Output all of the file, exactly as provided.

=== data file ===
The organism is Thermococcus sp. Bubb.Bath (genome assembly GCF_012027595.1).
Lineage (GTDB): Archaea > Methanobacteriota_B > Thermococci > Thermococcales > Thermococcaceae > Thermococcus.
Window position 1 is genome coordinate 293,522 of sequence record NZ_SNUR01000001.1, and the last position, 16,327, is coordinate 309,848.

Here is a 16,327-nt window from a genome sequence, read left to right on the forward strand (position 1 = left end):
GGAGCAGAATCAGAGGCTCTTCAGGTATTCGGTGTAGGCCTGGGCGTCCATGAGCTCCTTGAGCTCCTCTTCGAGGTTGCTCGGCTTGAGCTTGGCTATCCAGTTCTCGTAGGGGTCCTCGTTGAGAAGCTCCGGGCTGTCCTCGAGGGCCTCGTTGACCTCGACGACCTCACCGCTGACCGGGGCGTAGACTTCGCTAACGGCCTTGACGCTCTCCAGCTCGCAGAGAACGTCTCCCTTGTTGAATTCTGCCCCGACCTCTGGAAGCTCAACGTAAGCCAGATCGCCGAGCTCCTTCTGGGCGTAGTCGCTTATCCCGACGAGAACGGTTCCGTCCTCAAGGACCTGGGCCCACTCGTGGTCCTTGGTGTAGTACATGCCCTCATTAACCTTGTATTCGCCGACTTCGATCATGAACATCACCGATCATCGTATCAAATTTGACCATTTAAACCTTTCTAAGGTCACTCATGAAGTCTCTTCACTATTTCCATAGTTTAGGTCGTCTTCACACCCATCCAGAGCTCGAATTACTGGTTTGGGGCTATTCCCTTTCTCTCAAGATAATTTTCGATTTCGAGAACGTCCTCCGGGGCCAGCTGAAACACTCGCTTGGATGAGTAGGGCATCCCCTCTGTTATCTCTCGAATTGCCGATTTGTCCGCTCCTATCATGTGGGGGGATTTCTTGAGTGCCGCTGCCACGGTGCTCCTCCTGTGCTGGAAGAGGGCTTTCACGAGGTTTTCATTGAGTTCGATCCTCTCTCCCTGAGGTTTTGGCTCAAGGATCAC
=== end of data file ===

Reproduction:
The organism is Thermococcus sp. Bubb.Bath (genome assembly GCF_012027595.1).
Lineage (GTDB): Archaea > Methanobacteriota_B > Thermococci > Thermococcales > Thermococcaceae > Thermococcus.
Window position 1 is genome coordinate 293,522 of sequence record NZ_SNUR01000001.1, and the last position, 16,327, is coordinate 309,848.

Here is a 16,327-nt window from a genome sequence, read left to right on the forward strand (position 1 = left end):
GGAGCAGAATCAGAGGCTCTTCAGGTATTCGGTGTAGGCCTGGGCGTCCATGAGCTCCTTGAGCTCCTCTTCGAGGTTGCTCGGCTTGAGCTTGGCTATCCAGTTCTCGTAGGGGTCCTCGTTGAGAAGCTCCGGGCTGTCCTCGAGGGCCTCGTTGACCTCGACGACCTCACCGCTGACCGGGGCGTAGACTTCGCTAACGGCCTTGACGCTCTCCAGCTCGCAGAGAACGTCTCCCTTGTTGAATTCTGCCCCGACCTCTGGAAGCTCAACGTAAGCCAGATCGCCGAGCTCCTTCTGGGCGTAGTCGCTTATCCCGACGAGAACGGTTCCGTCCTCAAGGACCTGGGCCCACTCGTGGTCCTTGGTGTAGTACATGCCCTCATTAACCTTGTATTCGCCGACTTCGATCATGAACATCACCGATCATCGTATCAAATTTGACCATTTAAACCTTTCTAAGGTCACTCATGAAGTCTCTTCACTATTTCCATAGTTTAGGTCGTCTTCACACCCATCCAGAGCTCGAATTACTGGTTTGGGGCTATTCCCTTTCTCTCAAGATAATTTTCGATTTCGAGAACGTCCTCCGGGGCCAGCTGAAACACTCGCTTGGATGAGTAGGGCATCCCCTCTGTTATCTCTCGAATTGCCGATTTGTCCGCTCCTATCATGTGGGGGGATTTCTTGAGTGCCGCTGCCACGGTGCTCCTCCTGTGCTGGAAGAGGGCTTTCACGAGGTTTTCATTGAGTTCGATCCTCTCTCCCTGAGGTTTTGGCTCAAGGATCAC